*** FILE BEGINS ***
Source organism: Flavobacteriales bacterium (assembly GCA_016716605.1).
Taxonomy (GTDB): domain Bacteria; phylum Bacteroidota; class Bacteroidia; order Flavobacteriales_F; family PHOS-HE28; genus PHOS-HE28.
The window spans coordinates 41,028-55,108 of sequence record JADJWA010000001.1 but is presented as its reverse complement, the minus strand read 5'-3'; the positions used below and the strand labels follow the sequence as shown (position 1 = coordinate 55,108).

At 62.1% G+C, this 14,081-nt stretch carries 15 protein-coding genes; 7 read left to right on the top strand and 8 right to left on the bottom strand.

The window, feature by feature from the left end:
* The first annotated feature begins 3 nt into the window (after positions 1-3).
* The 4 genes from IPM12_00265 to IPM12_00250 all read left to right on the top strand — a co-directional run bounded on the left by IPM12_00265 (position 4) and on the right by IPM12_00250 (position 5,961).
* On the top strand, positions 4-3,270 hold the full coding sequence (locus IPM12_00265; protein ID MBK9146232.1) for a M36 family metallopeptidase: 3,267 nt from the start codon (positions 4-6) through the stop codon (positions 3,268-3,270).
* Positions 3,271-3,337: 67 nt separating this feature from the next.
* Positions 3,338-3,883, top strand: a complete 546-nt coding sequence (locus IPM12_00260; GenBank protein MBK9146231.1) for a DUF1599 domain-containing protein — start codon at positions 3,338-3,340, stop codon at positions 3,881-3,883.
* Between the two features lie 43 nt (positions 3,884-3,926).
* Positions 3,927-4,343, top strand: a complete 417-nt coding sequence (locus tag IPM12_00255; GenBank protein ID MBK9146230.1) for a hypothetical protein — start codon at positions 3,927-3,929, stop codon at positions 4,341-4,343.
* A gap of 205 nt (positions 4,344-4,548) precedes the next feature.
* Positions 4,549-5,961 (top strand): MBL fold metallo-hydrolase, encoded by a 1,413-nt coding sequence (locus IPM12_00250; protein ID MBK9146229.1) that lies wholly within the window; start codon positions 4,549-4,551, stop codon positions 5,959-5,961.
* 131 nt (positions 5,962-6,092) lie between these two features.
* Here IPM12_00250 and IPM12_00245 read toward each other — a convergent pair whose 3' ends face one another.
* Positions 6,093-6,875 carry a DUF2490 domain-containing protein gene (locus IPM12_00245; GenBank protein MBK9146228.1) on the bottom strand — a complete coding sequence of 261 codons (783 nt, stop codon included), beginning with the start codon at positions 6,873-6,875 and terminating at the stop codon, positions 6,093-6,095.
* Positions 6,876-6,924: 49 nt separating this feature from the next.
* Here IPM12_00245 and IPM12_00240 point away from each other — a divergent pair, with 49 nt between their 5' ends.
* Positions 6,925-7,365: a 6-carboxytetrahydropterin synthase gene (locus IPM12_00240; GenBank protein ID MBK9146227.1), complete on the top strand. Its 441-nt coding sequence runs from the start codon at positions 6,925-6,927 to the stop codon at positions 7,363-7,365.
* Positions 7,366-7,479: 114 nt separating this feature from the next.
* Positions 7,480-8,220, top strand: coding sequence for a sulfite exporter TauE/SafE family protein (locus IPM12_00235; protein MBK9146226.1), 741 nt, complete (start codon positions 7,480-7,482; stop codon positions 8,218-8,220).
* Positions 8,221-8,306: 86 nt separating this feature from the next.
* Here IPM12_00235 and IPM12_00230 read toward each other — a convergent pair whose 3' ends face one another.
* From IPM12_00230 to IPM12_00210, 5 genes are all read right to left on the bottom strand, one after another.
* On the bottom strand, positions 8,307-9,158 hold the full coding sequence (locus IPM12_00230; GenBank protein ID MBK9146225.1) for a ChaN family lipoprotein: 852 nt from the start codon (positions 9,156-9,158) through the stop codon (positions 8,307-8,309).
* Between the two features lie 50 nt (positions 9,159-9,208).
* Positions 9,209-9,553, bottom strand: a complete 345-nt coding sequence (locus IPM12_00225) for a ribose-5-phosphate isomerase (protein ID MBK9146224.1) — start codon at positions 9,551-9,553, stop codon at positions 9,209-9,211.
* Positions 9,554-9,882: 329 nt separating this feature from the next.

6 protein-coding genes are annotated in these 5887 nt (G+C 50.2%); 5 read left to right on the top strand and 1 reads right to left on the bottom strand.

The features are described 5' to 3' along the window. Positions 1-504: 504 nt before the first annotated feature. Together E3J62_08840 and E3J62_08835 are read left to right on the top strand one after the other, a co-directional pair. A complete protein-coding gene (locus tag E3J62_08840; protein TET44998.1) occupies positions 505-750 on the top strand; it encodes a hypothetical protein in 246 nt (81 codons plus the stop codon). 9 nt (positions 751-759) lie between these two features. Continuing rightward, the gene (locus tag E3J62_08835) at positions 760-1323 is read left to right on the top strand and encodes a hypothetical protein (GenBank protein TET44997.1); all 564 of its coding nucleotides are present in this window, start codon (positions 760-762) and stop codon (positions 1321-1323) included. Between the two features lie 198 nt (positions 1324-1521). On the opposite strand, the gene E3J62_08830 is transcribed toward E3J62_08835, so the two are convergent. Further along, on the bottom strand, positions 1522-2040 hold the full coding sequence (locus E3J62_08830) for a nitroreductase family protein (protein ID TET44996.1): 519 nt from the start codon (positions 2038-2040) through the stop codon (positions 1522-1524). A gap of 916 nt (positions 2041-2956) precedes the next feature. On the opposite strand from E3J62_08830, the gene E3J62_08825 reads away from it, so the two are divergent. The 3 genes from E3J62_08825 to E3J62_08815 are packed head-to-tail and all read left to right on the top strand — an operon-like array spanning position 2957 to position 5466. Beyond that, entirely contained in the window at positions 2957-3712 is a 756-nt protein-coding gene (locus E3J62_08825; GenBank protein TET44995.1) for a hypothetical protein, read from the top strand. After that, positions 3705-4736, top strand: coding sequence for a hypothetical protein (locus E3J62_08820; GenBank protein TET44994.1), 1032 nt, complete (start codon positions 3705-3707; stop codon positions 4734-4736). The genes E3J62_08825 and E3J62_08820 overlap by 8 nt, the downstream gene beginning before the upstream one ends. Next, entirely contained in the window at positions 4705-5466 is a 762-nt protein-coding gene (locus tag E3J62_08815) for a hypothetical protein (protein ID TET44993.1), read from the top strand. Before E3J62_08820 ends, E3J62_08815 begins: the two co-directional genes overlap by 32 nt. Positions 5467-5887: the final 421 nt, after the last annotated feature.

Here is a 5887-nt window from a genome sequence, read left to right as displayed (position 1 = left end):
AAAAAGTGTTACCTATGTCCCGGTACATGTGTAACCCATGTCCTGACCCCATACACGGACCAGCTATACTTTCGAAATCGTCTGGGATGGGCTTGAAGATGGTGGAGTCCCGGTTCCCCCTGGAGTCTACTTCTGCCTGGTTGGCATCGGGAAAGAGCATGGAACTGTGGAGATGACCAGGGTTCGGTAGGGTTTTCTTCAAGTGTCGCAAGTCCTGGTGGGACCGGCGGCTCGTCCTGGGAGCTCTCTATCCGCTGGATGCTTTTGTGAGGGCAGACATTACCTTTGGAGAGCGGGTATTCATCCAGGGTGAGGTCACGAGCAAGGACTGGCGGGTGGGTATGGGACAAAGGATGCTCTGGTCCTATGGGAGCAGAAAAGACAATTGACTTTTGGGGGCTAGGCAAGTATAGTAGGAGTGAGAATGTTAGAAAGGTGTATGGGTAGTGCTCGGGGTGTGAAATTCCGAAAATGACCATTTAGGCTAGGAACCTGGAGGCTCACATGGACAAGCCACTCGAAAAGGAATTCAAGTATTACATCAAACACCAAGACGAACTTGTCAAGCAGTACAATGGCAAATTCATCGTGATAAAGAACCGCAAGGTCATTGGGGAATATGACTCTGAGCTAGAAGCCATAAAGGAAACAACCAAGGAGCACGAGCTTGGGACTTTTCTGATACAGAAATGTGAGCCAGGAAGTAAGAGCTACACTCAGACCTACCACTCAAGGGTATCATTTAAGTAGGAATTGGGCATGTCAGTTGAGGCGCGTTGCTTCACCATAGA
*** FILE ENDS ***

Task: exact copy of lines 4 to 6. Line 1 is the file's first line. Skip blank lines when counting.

At 62.1% G+C, this 14,081-nt stretch carries 15 protein-coding genes; 7 read left to right on the top strand and 8 right to left on the bottom strand.

The window, feature by feature from the left end:
* The first annotated feature begins 3 nt into the window (after positions 1-3).